The shock which the poor girl had received in the destruction of all her ideal world had indeed been cruel. Faintings and hysterics had at first shaken her tender frame, and were succeeded by a settled and pining melancholy. She had beheld from her window the march of the departing troops. She had seen her faithless lover borne off, as if in triumph, amidst the sound of drum and trumpet and the pomp of arms. She strained a last aching gaze after him as the morning sun glittered about his figure and his plume waved in the breeze; he passed away like a bright vision from her sight, and left her all in darkness.
It would be trite to dwell on the particulars of her after story. It was, like other tales of love, melancholy. She avoided society and wandered out alone in the walks she had most frequented with her lover. She sought, like the stricken deer, to weep in silence and loneliness and brood over the barbed sorrow that rankled in her soul. Sometimes she would be seen late of an evening sitting in the porch of the village church, and the milk-maids, returning from the fields, would now and then overhear her singing some plaintive ditty in the hawthorn walk. She became fervent in her devotions at church, and as the old people saw her approach, so wasted away, yet with a hectic gloom and that hallowed air which melancholy diffuses round the form, they would make way for her as for something spiritual, and looking after her, would shake their heads in gloomy foreboding.
She felt a conviction that she was hastening to the tomb, but looked forward to it as a place of rest. The silver cord that had bound her to existence was loosed, and there seemed to be no more pleasure under the sun. If ever her gentle bosom had entertained resentment against her lover, it was extinguished. She was incapable of angry passions, and in a moment of saddened tenderness she penned him a farewell letter. It was couched in the simplest language, but touching from its very simplicity. She told him that she was dying, and did not conceal from him that his conduct was the cause. She even depicted the sufferings which she had experienced, but concluded with saying that she could not die in peace until she had sent him her forgiveness and her blessing.
By degrees her strength declined that she could no longer leave the cottage. She could only totter to the window, where, propped up in her chair, it was her enjoyment to sit all day and look out upon the landscape. Still she uttered no complaint nor imparted to any one the malady that was preying on her heart. She never even mentioned her lover’s name, but would lay her head on her mother’s bosom and weep in silence. Her poor parents hung in mute anxiety over this fading blossom of their hopes, still flattering themselves that it might again revive to freshness and that the bright unearthly bloom which sometimes flushed her cheek might be the promise of returning health.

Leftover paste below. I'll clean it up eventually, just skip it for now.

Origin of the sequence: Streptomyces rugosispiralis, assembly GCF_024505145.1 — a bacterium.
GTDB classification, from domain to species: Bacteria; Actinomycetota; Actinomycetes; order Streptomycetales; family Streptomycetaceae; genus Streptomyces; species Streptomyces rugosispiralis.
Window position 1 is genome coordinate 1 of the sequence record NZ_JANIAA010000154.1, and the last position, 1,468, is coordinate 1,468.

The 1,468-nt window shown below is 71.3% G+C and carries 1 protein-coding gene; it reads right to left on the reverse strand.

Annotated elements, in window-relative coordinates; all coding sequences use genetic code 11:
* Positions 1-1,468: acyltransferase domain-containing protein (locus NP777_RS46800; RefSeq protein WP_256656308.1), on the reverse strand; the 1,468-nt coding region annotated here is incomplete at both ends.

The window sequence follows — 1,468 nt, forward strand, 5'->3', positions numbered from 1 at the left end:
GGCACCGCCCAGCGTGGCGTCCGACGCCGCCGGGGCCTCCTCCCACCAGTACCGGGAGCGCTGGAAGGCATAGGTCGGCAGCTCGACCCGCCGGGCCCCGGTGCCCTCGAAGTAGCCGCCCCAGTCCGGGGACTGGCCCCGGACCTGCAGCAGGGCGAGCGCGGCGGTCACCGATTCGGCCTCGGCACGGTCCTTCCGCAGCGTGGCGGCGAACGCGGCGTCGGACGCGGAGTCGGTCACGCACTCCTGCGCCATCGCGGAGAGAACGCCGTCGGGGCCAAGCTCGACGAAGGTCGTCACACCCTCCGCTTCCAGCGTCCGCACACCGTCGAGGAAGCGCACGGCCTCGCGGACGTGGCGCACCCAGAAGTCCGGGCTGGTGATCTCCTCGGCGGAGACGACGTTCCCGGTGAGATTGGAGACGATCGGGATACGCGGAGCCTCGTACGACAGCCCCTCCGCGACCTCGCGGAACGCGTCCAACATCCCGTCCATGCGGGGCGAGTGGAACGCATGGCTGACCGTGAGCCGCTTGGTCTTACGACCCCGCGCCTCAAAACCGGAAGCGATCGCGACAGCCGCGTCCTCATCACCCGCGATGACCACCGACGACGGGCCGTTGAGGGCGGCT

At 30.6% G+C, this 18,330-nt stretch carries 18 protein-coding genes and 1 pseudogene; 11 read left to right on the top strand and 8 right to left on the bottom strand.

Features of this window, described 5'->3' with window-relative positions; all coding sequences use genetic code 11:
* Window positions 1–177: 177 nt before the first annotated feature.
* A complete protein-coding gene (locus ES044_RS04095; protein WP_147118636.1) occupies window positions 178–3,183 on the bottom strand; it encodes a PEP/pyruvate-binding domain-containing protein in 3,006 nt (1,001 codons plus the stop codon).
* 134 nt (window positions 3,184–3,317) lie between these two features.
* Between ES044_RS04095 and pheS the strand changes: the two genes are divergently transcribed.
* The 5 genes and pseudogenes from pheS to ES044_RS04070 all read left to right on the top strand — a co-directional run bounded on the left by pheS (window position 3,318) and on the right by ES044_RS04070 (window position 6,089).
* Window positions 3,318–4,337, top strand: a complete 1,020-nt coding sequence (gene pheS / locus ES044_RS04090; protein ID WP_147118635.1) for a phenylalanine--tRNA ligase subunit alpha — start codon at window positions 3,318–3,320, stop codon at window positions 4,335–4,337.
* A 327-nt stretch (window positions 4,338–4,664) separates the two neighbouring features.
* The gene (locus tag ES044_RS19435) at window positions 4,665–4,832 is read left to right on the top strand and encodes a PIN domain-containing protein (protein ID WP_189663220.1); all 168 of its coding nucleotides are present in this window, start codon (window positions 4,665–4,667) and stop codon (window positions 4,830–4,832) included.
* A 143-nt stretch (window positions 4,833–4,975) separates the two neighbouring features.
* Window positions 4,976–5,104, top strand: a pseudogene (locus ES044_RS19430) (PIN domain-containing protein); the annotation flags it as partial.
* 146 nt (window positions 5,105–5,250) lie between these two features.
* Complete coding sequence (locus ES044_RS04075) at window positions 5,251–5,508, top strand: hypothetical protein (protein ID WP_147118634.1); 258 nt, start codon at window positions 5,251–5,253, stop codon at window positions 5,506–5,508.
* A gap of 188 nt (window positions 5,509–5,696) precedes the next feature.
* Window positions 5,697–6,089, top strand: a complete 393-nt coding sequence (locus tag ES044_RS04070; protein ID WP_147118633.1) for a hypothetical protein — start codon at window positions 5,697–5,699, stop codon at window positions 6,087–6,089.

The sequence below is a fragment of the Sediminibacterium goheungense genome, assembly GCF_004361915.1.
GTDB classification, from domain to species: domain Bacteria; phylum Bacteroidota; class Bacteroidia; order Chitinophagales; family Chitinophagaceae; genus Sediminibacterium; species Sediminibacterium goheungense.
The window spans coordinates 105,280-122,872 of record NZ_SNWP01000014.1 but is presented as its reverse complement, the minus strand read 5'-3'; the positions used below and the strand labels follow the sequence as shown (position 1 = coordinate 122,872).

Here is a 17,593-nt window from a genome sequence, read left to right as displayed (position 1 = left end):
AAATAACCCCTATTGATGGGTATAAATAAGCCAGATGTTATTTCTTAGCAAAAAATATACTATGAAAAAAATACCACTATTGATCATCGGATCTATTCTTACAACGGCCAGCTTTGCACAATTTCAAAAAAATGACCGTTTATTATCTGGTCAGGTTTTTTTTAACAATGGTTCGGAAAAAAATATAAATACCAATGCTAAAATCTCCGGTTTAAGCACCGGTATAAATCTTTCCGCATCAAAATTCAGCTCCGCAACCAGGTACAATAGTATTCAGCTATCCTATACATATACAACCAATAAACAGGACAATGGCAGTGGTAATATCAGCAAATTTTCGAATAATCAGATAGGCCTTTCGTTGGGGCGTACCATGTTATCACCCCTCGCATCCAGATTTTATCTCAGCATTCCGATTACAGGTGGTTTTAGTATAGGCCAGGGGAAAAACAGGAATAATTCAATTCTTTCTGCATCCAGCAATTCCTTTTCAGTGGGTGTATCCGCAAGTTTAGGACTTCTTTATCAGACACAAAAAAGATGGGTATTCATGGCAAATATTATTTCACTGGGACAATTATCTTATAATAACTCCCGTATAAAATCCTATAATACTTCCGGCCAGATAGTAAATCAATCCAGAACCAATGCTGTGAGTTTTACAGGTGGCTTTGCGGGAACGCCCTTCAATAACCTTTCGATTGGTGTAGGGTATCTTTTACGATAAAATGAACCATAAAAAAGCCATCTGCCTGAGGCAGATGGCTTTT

In this way she was seated between them one Sunday afternoon; her hands were clasped in theirs, the lattice was thrown open, and the soft air that stole in brought with it the fragrance of the clustering honeysuckle which her own hands had trained round the window.
Her father had just been reading a chapter in the Bible: it spoke of the vanity of worldly things and of the joys of heaven: it seemed to have diffused comfort and serenity through her bosom. Her eye was fixed on the distant village church: the bell had tolled for the evening service; the last villager was lagging into the porch, and everything had sunk into that hallowed stillness peculiar to the day of rest. Her parents were gazing on her with yearning hearts. Sickness and sorrow, which pass so roughly over some faces, had given to hers the expression of a seraph’s. A tear trembled in her soft blue eye. Was she thinking of her faithless lover? or were her thoughts wandering to that distant churchyard, into whose bosom she might soon be gathered?
Suddenly the clang of hoofs was heard: a horseman galloped to the cottage; he dismounted before the window; the poor girl gave a faint exclamation and sunk back in her chair: it was her repentant lover. He rushed into the house and flew to clasp her to his bosom; but her wasted form, her deathlike countenance—so wan, yet so lovely in its desolation—smote him to the soul, and he threw himself in agony at her feet. She was too faint to rise—she attempted to extend her trembling hand—her lips moved as if she spoke, but no word was articulated; she looked down upon him with a smile of unutterable tenderness, and closed her eyes forever.
Such are the particulars which I gathered of this village story. They are but scanty, and I am conscious have little novelty to recommend them. In the present rage also for strange incident and high-seasoned narrative they may appear trite and insignificant, but they interested me strongly at the time; and, taken in connection with the affecting ceremony which I had just witnessed, left a deeper impression on my mind than many circumstances of a more striking nature. I have passed through the place since, and visited the church again from a better motive than mere curiosity. It was a wintry evening: the trees were stripped of their foliage, the churchyard looked naked and mournful, and the wind rustled coldly through the dry grass. Evergreens, however, had been planted about the grave of the village favorite, and osiers were bent over it to keep the turf uninjured.
The church-door was open and I stepped in. There hung the chaplet of flowers and the gloves, as on the day of the funeral: the flowers were withered, it is true, but care seemed to have been taken that no dust should soil their whiteness. I have seen many monuments where art has exhausted its powers to awaken the sympathy of the spectator, but I have met with none that spoke more touchingly to my heart than this simple but delicate memento of departed innocence.